by | Sep 6, 2016 | Blog, Health, Mindset, Parenting | 0 comments

There weren’t many things that I was absolutely sure of upon entering my adult life. My childhood was rife with heartbreak, loss, sadness, and betrayal. This taught me that life is precarious, fragile. Things break, fall apart, and change when you least expect it. I learned not to rely on much other than life’s unpredictability, but I also learned to find the beauty in the everyday, the ordinary moments, because the simplest routines and experiences are sacred.

Consequently, there wasn’t a lot that I felt compelled to plan or predict in my life. I let myself wander a bit, explore… I embraced the journey, the process, and let things unfurl as I went along. I had adventures, threw myself into each new thing with zeal, but had a harder time with big plans that required me to trust in things working out long term. I couldn’t commit to one career. Nothing sounded like the right thing to do forever, and I didn’t yet realize that I was living in the day and age when almost noone chooses a career and sticks with it until retirement. So, I just learned things that I found interesting, worked (always the perfectionist, to much praise wherever I happened to be), and pursued my passions. Even when I got married, I’ll admit I was pretty surprised to be doing that. Marriage was an institution that I wasn’t even sure I believed could work, or at least could work for me. I loved my spouse, and knew what he meant to me, and all the points of connection that we shared, and decided to go with it– to venture into that journey, and see where it would take us. I got lucky on that one, because that one choice has led me to a life of indescribable love.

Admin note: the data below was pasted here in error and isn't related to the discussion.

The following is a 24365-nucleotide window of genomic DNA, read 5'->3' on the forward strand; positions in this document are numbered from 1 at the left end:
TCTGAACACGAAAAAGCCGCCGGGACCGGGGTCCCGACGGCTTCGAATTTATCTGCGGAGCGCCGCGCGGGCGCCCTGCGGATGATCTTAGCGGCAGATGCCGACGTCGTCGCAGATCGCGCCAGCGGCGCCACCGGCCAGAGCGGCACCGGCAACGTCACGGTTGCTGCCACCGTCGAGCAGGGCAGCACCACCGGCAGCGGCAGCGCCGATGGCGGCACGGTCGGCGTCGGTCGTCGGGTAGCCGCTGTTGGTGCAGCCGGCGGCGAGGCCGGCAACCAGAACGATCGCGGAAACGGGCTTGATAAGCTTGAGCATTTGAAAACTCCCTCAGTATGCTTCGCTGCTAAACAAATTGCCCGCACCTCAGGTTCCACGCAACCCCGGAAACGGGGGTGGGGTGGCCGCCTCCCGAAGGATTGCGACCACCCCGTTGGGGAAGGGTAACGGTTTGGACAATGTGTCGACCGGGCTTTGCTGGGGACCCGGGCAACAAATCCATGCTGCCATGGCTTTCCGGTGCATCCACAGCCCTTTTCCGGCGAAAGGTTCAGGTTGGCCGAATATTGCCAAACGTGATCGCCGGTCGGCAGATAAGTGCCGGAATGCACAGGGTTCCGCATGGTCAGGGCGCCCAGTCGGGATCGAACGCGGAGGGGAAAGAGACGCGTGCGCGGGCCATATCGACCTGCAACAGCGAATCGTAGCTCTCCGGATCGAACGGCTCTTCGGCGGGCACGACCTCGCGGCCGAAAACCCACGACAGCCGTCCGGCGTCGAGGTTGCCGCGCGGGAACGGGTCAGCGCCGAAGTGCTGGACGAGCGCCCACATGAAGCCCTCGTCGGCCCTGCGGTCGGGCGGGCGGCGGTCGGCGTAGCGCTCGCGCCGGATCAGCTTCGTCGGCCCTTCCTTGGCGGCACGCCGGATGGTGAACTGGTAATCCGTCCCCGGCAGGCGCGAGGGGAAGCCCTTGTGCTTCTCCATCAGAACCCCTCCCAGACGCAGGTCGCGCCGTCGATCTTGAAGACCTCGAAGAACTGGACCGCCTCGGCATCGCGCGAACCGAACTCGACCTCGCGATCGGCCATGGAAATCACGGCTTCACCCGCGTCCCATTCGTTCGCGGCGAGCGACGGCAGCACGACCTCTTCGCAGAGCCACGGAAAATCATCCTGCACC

The one thing I never questioned, however, was my desire to be a parent, and I was thrilled when Manoli and I made the choice to pursue parenthood.


We had so much love, and we wanted to share it with someone else. We wanted to create a family full of spirit, respect, curiosity, creativity, expression, empowerment. We would take our child on adventures, share our creative pursuits, make magical discoveries together…



So, all the stars aligned just right and our daughter Maia was born… Following:


  1. A much longer conception process than I would have guessed, given how much we enjoyed the procedural requirements.
  2. A birth nothing like I thought it would be: fetal distress, vacuum, full episiotomy.
  3. Our beautiful daughter did not sleep more than 20 minutes at a time. For months.
  4. She breastfed almost constantly, never attached herself to any kind of comfort other than my breast (her papa? she could take him or leave him. a lovey? rubbish! pacifier? who the hell did we think we were?!! revolting imposter!! breastmilk in a bottle? were we out of our minds? … you get the idea). I was so tired that… I forgot how to finish sentences. How to talk to people. Trust myself. Do anything.
  5. In fact, my husband and I did not get a full night’s sleep for about three years.
  6. Because I hadn’t ever committed to a specific, lucrative career, I decided to stay home with our daughter for a while. My husband was a teacher at that time, in a private school… You do the math. It won’t take long, because there isn’t much there.
  7. We only had one car at that time, and I was so exhausted that I frequently opted not to drive my husband to work at 7:00 am, which meant I was then stuck in the house for much of the day while he was away working. I took my daughter to the park in our neighborhood at least twice every day, but that was about it.
  8. I was also so fatigued that I found housework not just boring but overwhelming, so while I tidied up toys all day long, and kept up with the basics, the deeper cleaning almost never happened, which just added to my dismay, as everywhere I looked, something needed doing, and I felt like an utter failure.
  9. My baby was healthy, happy, and I found her a joy to experience, but nothing else seemed remotely like what I thought my life would look like at that point. I spent my days singing “The Grand ol’ Duke of York,” bouncing her around on my knees and playing plastic instruments, and was afraid of nighttime because it brought only suffering instead of rest.